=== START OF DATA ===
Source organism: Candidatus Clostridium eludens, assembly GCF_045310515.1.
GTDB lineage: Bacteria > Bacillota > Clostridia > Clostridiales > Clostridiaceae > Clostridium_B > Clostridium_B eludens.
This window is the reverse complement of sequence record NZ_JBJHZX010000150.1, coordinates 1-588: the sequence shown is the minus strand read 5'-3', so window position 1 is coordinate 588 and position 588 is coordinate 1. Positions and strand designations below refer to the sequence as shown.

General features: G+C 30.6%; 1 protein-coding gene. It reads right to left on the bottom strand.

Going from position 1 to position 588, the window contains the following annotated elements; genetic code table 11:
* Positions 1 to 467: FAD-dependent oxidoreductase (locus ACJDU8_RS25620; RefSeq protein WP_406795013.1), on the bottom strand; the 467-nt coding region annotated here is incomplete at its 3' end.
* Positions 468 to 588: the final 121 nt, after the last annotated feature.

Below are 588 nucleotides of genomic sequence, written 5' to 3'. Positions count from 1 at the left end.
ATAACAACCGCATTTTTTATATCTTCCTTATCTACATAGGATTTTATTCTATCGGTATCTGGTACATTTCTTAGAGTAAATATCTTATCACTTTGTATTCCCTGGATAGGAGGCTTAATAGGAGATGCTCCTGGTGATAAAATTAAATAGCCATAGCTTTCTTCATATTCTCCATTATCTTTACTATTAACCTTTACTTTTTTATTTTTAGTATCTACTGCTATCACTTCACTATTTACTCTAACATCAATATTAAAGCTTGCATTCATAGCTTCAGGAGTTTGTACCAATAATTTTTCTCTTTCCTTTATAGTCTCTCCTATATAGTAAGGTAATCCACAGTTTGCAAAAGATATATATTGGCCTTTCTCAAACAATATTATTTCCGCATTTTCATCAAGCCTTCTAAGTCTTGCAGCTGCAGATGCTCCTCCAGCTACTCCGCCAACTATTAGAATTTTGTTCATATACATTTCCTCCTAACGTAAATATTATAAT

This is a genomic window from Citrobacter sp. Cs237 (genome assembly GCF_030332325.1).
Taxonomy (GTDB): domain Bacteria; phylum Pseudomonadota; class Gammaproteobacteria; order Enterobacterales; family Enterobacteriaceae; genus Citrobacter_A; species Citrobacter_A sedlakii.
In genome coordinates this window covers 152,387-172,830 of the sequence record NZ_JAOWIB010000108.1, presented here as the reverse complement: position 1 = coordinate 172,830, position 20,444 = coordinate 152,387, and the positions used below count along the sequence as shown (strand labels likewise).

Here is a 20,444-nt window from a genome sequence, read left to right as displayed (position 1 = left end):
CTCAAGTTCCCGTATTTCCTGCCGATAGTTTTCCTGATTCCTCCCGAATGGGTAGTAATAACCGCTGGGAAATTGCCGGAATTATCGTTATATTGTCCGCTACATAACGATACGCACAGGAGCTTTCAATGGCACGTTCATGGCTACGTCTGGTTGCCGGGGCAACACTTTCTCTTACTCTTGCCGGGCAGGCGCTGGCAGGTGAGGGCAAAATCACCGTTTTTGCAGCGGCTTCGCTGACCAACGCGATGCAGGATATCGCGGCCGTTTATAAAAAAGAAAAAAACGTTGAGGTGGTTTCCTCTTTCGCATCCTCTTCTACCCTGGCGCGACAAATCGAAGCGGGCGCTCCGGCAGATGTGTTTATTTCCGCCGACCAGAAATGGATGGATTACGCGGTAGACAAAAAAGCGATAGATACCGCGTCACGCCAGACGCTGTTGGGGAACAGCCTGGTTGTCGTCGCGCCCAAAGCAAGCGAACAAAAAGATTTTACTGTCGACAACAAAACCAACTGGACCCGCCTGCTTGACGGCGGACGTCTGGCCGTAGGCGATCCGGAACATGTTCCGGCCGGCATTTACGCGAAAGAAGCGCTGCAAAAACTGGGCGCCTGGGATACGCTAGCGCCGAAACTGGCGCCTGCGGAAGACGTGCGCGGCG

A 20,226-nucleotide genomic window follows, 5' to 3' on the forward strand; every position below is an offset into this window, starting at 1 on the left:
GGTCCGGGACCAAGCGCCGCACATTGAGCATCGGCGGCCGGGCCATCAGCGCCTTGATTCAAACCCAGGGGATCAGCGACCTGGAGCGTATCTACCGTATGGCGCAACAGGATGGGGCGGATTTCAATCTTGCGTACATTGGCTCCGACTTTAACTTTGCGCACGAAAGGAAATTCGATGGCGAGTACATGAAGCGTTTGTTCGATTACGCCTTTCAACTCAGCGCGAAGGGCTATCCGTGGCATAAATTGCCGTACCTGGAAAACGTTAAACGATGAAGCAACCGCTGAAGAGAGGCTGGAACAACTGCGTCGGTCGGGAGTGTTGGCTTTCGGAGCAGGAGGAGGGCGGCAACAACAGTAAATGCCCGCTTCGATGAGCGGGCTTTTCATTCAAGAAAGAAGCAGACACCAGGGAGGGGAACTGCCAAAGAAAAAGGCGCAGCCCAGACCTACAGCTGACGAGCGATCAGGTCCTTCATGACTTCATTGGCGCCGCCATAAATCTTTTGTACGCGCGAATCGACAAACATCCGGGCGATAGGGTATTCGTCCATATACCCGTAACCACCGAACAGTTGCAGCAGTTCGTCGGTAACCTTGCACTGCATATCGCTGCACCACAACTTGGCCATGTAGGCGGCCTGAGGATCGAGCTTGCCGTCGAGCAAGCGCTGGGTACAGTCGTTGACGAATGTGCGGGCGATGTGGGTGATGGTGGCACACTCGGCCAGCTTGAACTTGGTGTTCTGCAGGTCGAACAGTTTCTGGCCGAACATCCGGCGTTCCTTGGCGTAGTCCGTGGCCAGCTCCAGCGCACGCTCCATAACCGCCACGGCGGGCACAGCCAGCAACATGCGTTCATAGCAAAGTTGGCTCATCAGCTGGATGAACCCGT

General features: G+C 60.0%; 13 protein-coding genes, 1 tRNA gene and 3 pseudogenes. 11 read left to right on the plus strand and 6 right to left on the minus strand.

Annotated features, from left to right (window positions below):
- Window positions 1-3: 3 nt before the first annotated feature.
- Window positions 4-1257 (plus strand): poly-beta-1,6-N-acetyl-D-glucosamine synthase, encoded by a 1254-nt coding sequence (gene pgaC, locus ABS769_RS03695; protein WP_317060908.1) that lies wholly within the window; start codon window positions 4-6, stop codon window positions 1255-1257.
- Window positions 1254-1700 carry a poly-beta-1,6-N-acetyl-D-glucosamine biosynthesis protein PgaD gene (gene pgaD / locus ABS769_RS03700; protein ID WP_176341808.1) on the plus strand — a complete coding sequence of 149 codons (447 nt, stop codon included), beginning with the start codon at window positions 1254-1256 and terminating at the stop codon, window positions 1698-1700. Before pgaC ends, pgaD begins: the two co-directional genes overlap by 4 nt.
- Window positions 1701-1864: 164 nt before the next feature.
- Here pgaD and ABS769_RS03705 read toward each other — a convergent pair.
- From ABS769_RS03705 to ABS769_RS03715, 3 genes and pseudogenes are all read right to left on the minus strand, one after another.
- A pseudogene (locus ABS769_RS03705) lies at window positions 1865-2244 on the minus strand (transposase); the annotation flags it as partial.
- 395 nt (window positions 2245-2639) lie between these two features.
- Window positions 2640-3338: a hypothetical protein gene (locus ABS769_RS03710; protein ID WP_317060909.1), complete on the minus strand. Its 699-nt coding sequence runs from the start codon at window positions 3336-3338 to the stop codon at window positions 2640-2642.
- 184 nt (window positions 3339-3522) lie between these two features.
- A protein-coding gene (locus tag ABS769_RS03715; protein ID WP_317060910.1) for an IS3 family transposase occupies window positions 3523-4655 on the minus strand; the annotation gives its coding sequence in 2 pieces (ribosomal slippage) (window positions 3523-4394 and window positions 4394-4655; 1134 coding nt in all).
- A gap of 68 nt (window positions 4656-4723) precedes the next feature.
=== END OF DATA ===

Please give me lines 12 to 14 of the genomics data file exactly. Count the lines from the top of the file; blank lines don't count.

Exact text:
In genome coordinates this window covers 152,387-172,830 of the sequence record NZ_JAOWIB010000108.1, presented here as the reverse complement: position 1 = coordinate 172,830, position 20,444 = coordinate 152,387, and the positions used below count along the sequence as shown (strand labels likewise).

Here is a 20,444-nt window from a genome sequence, read left to right as displayed (position 1 = left end):
CTCAAGTTCCCGTATTTCCTGCCGATAGTTTTCCTGATTCCTCCCGAATGGGTAGTAATAACCGCTGGGAAATTGCCGGAATTATCGTTATATTGTCCGCTACATAACGATACGCACAGGAGCTTTCAATGGCACGTTCATGGCTACGTCTGGTTGCCGGGGCAACACTTTCTCTTACTCTTGCCGGGCAGGCGCTGGCAGGTGAGGGCAAAATCACCGTTTTTGCAGCGGCTTCGCTGACCAACGCGATGCAGGATATCGCGGCCGTTTATAAAAAAGAAAAAAACGTTGAGGTGGTTTCCTCTTTCGCATCCTCTTCTACCCTGGCGCGACAAATCGAAGCGGGCGCTCCGGCAGATGTGTTTATTTCCGCCGACCAGAAATGGATGGATTACGCGGTAGACAAAAAAGCGATAGATACCGCGTCACGCCAGACGCTGTTGGGGAACAGCCTGGTTGTCGTCGCGCCCAAAGCAAGCGAACAAAAAGATTTTACTGTCGACAACAAAACCAACTGGACCCGCCTGCTTGACGGCGGACGTCTGGCCGTAGGCGATCCGGAACATGTTCCGGCCGGCATTTACGCGAAAGAAGCGCTGCAAAAACTGGGCGCCTGGGATACGCTAGCGCCGAAACTGGCGCCTGCGGAAGACGTGCGCGGCG